Daily Quiz
Have you tried new the Independent Digital Edition apps?
SPONSORED FEATURES
Independent Dating
and  

By clicking 'Search' you
are agreeing to our
Terms of Use.

Career Services

Day In a Page

Migrant crisis: UN official Philippe Douste-Blazy reveals the harrowing sights he encountered among refugees arriving on Lampedusa

‘Can we really just turn away?’

Dead bodies, men drowning, women miscarrying – a senior UN figure on the horrors he has witnessed among migrants arriving on Lampedusa, and urges politicians not to underestimate our caring nature
Nine of Syria and Iraq's 10 world heritage sites are in danger as Isis ravages centuries of history

Nine of Syria and Iraq's 10 world heritage sites are in danger...

... and not just because of Isis vandalism
Girl on a Plane: An exclusive extract of the novelisation inspired by the 1970 Palestinian fighters hijack

Girl on a Plane

An exclusive extract of the novelisation inspired by the 1970 Palestinian fighters hijack
Why Frederick Forsyth's spying days could spell disaster for today's journalists

Why Frederick Forsyth's spying days could spell disaster for today's journalists

The author of 'The Day of the Jackal' has revealed he spied for MI6 while a foreign correspondent
Markus Persson: If being that rich is so bad, why not just give it all away?

That's a bit rich

The billionaire inventor of computer game Minecraft says he is bored, lonely and isolated by his vast wealth. If it’s that bad, says Simon Kelner, why not just give it all away?
Euro 2016: Chris Coleman on course to end half a century of hurt for Wales

Coleman on course to end half a century of hurt for Wales

Wales last qualified for major tournament in 1958 but after several near misses the current crop can book place at Euro 2016 and end all the indifference
Rugby World Cup 2015: The tournament's forgotten XV

Forgotten XV of the rugby World Cup

Now the squads are out, Chris Hewett picks a side of stars who missed the cut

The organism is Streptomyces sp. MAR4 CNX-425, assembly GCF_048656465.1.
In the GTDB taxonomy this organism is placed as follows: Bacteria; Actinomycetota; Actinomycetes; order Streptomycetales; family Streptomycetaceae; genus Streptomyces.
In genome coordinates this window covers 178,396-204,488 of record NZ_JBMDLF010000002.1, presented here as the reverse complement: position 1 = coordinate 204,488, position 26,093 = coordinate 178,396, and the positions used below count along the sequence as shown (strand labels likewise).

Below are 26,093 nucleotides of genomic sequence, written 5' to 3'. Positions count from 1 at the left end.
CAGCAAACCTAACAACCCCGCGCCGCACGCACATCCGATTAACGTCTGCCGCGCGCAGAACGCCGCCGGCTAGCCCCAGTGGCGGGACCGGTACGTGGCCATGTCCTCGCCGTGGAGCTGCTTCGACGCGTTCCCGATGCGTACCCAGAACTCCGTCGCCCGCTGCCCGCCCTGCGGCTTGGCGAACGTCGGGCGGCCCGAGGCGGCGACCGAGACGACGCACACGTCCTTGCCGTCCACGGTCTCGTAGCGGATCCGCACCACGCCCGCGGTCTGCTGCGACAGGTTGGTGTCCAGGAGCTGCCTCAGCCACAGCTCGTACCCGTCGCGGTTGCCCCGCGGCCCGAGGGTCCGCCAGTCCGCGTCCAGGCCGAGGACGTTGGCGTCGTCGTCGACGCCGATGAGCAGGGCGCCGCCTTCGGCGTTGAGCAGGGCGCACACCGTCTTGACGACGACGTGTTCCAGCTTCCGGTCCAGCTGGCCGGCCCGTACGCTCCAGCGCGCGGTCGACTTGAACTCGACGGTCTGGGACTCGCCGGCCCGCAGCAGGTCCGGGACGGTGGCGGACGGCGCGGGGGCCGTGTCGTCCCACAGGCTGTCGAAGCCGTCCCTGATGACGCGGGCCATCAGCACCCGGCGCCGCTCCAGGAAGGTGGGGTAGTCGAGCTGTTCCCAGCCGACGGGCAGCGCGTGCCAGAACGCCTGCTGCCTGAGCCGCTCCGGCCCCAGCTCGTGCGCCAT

A groundbreaking study of 'Britain's Atlantis' long buried at the bottom of the North Sea could revolutionise how we see our prehistoric past

Britain's Atlantis

Scientific study beneath North Sea could revolutionise how we see the past
The Queen has 'done and said nothing that anybody will remember,' says Starkey

The Queen has 'done and said nothing that anybody will remember'

David Starkey's assessment
Oliver Sacks said his life has been 'an enormous privilege and adventure'

'An enormous privilege and adventure'

Oliver Sacks writing about his life
'Gibraltar is British, and it is going to stay British forever'

'Gibraltar is British, and it is going to stay British forever'

The Rock's Chief Minister hits back at Spanish government's 'lies'
Britain is still addicted to 'dirty coal'

Britain still addicted to 'dirty' coal

Biggest energy suppliers are more dependent on fossil fuel than a decade ago
Orthorexia nervosa: How becoming obsessed with healthy eating can lead to malnutrition

Orthorexia nervosa

How becoming obsessed with healthy eating can lead to malnutrition
Lady Chatterley is not obscene, says TV director

Lady Chatterley’s Lover

Director Jed Mercurio on why DH Lawrence's novel 'is not an obscene story'
Farmers in tropical forests are training ants to kill off bigger pests

Set a pest to catch a pest

Farmers in tropical forests are training ants to kill off bigger pests